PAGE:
Sequence variability and candidate gene analysis in two cancer patients with complex clinical outcomes during morphine therapy

Takeshi Hirota, Ichiro Ieiri, Hiroshi Takane, Hiroyuki Sano, Katsuyuki Kawamoto, Hironao Aono, Akira Yamasaki, Hiromi Takeuchi, Mikio Masada, Eiji Shimizu, Shun Higuchi, Kenji Otsubo

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Abstract

In this case report, we present genetic differences in two morphine-related gene sequences, UDP-glucuronosyltransferase 2B7 (UGT2B7) and μ opioid receptors (MOR1), in two cancer patients whose clinical responses to morphine were very different [i.e., sensitive (patient 1) and low responder (patient 2)]. In addition, allelic variants in the UGT2B7 gene were analyzed in 46 Japanese individuals. Amplified DNA fragments for the two genes of interest were screened using single strand conformation polymorphism and then sequenced. In the UGT2B7 gene, 12 single nucleotide polymorphisms (SNPs) were newly identified with an allelic frequency ranging from 0.022 to 0.978. Six SNPs in the promoter region (A-1302G, T-1295C, T-1111C, G-899A, A-327G, and T-125C) and two coding SNPs (UGT2B7*2 in exon 2 and C1059G in exon 4) appeared to be consistently linked. Remarkable differences in the nucleotide sequence of UGT2B7 were observed between the two patients; in contrast to patient 1 who had "reference" alleles at almost SNP positions, but a rare ATTGAT*2(AT)C haplotype as homozygosity, patient 2 was a homozygous carrier for the predominant GCCAGC*1(TC)G sequence. Serum morphine and two glucuronide concentrations in patient 2 suggest that the predominant GCCAGC*1G sequence was not associated with a "poor metabolizer" phenotype. In the MOR1 gene, patient 1 had no SNPs, whereas patient 2 was a heterozygous carrier for both the G-1784A and A118G alleles. The present study describes substantial differences in genotype patterns of two genes of interest between the two patients. The results necessitate larger trials to confirm these observations in larger case control studies.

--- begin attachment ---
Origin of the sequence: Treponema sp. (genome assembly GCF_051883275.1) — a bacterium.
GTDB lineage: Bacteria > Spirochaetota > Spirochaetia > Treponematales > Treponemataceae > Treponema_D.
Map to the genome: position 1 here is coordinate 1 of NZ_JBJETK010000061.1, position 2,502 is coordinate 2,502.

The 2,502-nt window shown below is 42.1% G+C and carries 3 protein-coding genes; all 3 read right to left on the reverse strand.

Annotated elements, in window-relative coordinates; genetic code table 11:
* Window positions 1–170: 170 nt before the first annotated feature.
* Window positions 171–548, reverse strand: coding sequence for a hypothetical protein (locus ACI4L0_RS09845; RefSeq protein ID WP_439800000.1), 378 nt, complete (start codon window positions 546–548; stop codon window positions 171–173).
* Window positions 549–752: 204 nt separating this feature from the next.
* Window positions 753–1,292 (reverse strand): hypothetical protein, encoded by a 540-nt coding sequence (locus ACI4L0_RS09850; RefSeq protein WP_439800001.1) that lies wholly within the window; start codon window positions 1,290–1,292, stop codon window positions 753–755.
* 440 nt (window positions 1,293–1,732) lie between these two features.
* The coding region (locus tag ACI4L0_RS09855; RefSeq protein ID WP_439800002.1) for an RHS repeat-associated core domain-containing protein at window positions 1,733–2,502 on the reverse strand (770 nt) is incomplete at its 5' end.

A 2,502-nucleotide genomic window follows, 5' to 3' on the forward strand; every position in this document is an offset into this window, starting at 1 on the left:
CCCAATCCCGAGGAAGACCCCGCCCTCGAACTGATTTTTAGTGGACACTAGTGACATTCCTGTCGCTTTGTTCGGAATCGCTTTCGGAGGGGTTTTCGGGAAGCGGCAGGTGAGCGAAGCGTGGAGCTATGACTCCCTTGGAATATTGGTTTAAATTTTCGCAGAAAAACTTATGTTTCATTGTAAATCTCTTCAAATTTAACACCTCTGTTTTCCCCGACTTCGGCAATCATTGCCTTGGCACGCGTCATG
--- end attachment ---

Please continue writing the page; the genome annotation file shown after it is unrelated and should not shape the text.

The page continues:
Original languageEnglish
Pages (from-to)677-680
Number of pages4
JournalDrug Metabolism and Disposition
Volume31
Issue number5
DOIs
Publication statusPublished - May 1 2003

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All Science Journal Classification (ASJC) codes

  • Pharmacology
  • Pharmaceutical Science

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